Veterinarians are caring for 28 malnourished and sick animals that state officials seized from a Sidney farmer who has been cited in the past for animal-related offenses.

The 23 goats, four calves and a chicken were taken from Mark Gould’s Drummond Avenue property on Tuesday after four state humane agents, with help from state police and Animal Control Officer Chris Martinez, searched the farm, said Liam Hughes, director of the Animal Welfare Program in the Department of Agriculture Conservation and Forestry.

“Most of them were malnourished or had physical ailments that needed to be seen by veterinarians,” Hughes said Thursday.

Gould has a history of animal-related offenses, including being investigated in April for reports that he left dead livestock where they lay on the farm grounds.

In 2011 and again last summer, he was charged with animal trespassing for allowing his goats to wander onto neighbors’ land and Interstate 95. The Agriculture Department earlier this year referred the April case to the Attorney General’s Office for enforcement of a civil violation after officials did a third site visit this spring. Calls Thursday to Attorney General’s Office and the Kennebec County District Attorney’s Office were not returned Thursday.

Hughes said state officials work with farmers who have animals with problems to help educate them about how to care for their animals and provide services and contacts. They did so with Gould, he said.

“When we have a situation like this with animals in desperate need of help and not getting it, we had to act,” Hughes said.

Officials went to the farm Tuesday after receiving reports that animals might be in distress.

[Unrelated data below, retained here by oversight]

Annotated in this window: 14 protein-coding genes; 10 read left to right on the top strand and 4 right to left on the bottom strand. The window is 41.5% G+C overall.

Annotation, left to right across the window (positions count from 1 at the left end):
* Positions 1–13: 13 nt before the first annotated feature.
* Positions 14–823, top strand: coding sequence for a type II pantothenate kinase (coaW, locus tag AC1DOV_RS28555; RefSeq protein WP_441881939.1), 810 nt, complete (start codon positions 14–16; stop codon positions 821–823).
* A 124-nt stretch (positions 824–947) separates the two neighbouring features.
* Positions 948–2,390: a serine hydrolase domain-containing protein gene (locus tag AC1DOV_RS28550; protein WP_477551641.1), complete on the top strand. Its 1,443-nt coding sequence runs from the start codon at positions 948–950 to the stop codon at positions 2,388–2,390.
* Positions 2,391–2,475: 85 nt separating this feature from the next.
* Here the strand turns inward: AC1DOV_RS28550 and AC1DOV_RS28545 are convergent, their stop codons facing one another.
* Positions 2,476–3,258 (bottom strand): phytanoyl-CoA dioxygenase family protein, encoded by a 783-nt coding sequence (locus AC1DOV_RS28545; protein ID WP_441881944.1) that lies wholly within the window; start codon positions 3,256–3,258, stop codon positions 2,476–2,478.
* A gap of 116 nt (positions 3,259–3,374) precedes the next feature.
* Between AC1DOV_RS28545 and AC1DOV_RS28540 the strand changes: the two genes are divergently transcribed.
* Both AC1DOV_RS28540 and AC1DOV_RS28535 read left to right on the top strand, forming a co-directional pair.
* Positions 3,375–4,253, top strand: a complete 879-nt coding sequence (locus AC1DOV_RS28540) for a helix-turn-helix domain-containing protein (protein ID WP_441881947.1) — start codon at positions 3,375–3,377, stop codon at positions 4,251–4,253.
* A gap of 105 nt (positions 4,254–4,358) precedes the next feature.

Hughes said the department has requested a court hearing in the case, asking a judge to give the state custody of the malnourished animals so they can be evaluated and receive care.

Hughes declined to comment on whether charges were or will be filed against Gould, but he said officials are working on the case, building evidence and discussing it with the district attorney’s office.

Hughes wouldn’t say where the animals were taken or release pictures of them.

Gould said Thursday by telephone that most of the animals the state seized are those that he had bought in the last few months at Somerset Auctions in Fairfield, where he works. He said they were sick when he bought them, and he has been trying to nurse them back to health. He said some animals are in such poor shape he buys them for $10.

“I buy all the bottom of the barrel,” he said. “Either you bring them back to health or they die.”

Hughes said the seized animals are being kept “in protective custody.”

“They’re technically evidence,” he said of the animals.

He said officials are very protective of animals in such cases.

Gould is concerned the animals are not being cared for properly now, and he wants them back. “They’re still my animals,” he said.

The state didn’t seize cows Gould has had for a longer time, he said.

Hughes confirmed that about 12 adult cows that were not at immediate risk for injury or illness were not taken.